Help me fix piercing notes! Examples posted
I don't have the mix online right now and it's late so I will put a link up later. But incase anyone knows what I'm talking about...where on certain speakers a held note just resonates to the point where your ears hurt from hearing it. I've tried going through the overtones and using a parametric eq, multiband, and graphic to no avail. I'm sure there's some trick that I haven't tried but rerecording shouldn't be an option because the takes are impeccable.
Thanks in advance and I'll post the song tommorow around 3 or 4pm EST.
P.S. I am also having this problem on a few guitar solos that are in the "theoretical center" or slightly off center. Once again tried the above methods to no avail!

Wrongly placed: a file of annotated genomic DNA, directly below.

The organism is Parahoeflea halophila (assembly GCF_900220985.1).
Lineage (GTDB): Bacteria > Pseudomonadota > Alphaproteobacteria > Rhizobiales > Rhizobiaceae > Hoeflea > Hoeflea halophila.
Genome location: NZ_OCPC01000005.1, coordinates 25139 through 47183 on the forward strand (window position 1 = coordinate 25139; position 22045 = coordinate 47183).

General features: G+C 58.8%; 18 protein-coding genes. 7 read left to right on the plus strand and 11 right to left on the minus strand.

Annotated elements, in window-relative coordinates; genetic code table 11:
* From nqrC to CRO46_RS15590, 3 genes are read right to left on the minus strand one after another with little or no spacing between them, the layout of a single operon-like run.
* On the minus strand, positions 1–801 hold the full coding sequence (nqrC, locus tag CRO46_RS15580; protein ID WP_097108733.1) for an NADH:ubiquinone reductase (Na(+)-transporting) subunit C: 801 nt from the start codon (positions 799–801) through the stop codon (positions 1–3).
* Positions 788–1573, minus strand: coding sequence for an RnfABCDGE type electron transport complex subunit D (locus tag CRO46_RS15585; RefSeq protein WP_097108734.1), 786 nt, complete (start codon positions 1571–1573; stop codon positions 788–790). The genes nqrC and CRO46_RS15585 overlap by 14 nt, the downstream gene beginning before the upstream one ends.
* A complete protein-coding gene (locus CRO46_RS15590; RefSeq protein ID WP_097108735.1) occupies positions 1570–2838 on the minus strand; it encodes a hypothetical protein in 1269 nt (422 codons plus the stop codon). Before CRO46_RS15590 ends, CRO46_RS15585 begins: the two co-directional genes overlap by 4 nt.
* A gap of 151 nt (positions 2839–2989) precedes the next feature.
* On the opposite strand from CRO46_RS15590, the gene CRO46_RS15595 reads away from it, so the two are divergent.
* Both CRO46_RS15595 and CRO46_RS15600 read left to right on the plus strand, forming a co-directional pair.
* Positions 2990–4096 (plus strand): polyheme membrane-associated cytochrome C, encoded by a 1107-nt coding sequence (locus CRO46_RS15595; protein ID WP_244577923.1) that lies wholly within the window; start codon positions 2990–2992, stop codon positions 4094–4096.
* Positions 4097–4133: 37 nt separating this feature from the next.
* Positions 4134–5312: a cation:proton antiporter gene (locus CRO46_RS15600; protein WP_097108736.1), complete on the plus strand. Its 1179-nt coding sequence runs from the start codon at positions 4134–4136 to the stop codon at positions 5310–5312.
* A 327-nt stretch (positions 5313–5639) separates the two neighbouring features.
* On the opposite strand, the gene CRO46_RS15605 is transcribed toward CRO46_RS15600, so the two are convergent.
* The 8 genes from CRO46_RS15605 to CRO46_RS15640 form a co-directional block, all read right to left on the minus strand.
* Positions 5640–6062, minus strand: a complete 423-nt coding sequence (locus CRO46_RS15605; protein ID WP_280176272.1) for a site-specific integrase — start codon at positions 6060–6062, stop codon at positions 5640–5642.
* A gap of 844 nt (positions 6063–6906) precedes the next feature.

is it possible your speakers - or your listening environment - has a resonance point? Does this happen on your headphones as well, on other speakers in other rooms? Is it always just one pitch in particular?
If not, perhaps you need to apply some freq-specific limiting, maybe even a multiband set to work on one particular bandwidth. With most sopranos, your overtones will be pretty close together; the root, the octave, fifth, second octave, etc.... so it's easy to have a piercing note "Bunch-up" on you quite easily.
I rarely use any limiting at all when tracking a female soloist (unless it's a talent/eveness issue), but this sounds like perhaps you may have to, in this case? At least enough to gently even out the peaks, if that's indeed the case.
As far as the first option goes, it happens in multiple environments, but it doesn't happen in others. It's a very odd occurence but it's annoying none the less. I've tried a multiband but I haven't spent much time on it considering the project is relatively new.
hope you can post a clip soon enough, then....I'm interested in checking out what you're talking about.